Books, Reading, Top Ten Tuesday
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Top Ten Tuesday: my 10 favourite literary loves

Top Ten Tuesday

Top Ten Tuesday is hosted by The Broke and the Bookish

The theme for this week’s Top Ten Tuesday from The Broke and the Bookish, is ‘Valentine’s Day’. Despite my bah-humbug feelings towards Valentine’s Day (it’s so commercialised), and the fact that really I’m a cynic, and I find couples gushing over each other on social media incredibly tedious, I won’t deny that I love love, and I love the idea of celebrating love – just keep the OTT PDAs to a minimum please.

Love in books can be completely breathtaking, and make you hope for that kind of love. The one that begins on a windswept moor, or with a chance encounter in the street. Or when two people, who’ve known each other forever, finally find it in each other after looking in all the wrong places. It can also make you cry your heart out, and hope you never love like that because it hurts.

So in anticipation of Valentine’s Day this coming weekend, I’m going to celebrate my love of love and share some of my favourite literary loves, many of which end with heartbreak (apparently I’m not a fan of endings that are too happy). These are in no particular order, because I’m rubbish at ranking things. To those of you celebrating St Val’s Day, I wish you lots of love – on every day of the year.

TheEnglishPatientThe English Patient by Michael Ondaatje

Set against the backdrop of World War II, there are two love stories for the price of one in this novel. At the heart of it is the love affair between Count Laszlo de Almasy and the married Katharine Clifton – it’s illicit, passionate, and ultimately devastating. The other is that between Hana, a French nurse caring for the English patient, and Kip, an Indian Sikh who is part of a British bomb disposal unit. This relationship is tender and brings together two people who isolate themselves for different reasons, but find solace in one another when it’s needed most.

P.S. I Love You by Cecelia Ahern

I’m not big on novels that are straight up classified as ‘romance’. I don’t dislike them, but I don’t exactly gravitate towards them. This book is one of the few exceptions I’ve made in this regard. In all honesty I remember the film better than the book (and I know there are some differences between the two), but I do recall crying a million tears while reading it because love lives on even when the person you love is gone, and that’s really beautiful, but sometimes you just have to let them go.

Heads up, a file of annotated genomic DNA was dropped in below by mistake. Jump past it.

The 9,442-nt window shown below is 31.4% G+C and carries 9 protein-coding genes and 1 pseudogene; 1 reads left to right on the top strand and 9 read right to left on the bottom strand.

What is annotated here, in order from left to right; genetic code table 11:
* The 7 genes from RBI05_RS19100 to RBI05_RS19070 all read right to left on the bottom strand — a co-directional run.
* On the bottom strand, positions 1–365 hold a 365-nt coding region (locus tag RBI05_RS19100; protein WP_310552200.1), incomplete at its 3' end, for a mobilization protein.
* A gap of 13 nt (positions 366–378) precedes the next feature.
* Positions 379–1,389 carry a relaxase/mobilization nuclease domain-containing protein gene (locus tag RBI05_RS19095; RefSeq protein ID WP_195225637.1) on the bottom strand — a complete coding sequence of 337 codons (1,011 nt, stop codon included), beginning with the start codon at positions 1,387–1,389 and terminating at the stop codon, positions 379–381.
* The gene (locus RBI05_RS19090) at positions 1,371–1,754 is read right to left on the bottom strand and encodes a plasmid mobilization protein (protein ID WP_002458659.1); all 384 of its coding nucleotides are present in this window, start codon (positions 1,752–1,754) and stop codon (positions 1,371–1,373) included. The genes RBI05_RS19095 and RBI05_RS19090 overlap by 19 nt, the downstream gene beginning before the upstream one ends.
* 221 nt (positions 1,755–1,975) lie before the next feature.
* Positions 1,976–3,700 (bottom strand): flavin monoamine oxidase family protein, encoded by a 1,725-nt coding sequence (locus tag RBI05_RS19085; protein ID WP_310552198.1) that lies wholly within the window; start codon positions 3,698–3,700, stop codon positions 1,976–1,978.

the bronze horsemanThe Bronze Horseman by Paullina Simons.

Also set in the era of World War II, The Bronze Horseman is the story of Tatiana and Alexander, whose relationship defies the odds over and over again. I’m not ashamed to admit that I was a crying snotty mess at the end of this one and I didn’t think I’d ever be able to move again. It’s a love worthy of the word ‘epic’, and it would be a dream come true if it could be adapted for either the big or small screen before I kick the bucket.

Captain Corelli’s Mandolin by Louis de Bernieres

My overwhelming thought when I think about this book is ‘ugh’. There’s war (World War II, again – there’s a theme here apparently), there’s a love triangle; there’s hatred that becomes love; there’s a spurned lover; and then there’s the end. If you’ve seen the film adaptation of this and loved the end of that, then you’ll hate the book ending because it’s different. It will make you happy that love can wait for a long time but sad that it sometimes has to wait for a long time. That probably doesn’t make much sense but I don’t want to give away spoilers so I’ll stop now.

PrideandPrejudicePride and Prejudice by Jane Austen

Yes it’s a bit of a cliche to include this book, but I have to include it as it’s one of the few books I bother rereading every couple of years. I adore Elizabeth Bennet – she’s so spirited and opinionated that I found it virtually impossible to not become attached to her. Darcy I’m not such a huge fan of, but it’s what they represent together rather than individually that I love – they make each other better. Their relationship doesn’t just end up being about convenience (e.g., she marries for money, he just because he needs a wife); it’s a relationship of mutual respect and understanding – it’s a marriage of equals. Basically this book is Austen sticking it to the patriarchal overlords of her time. But yeah, love too.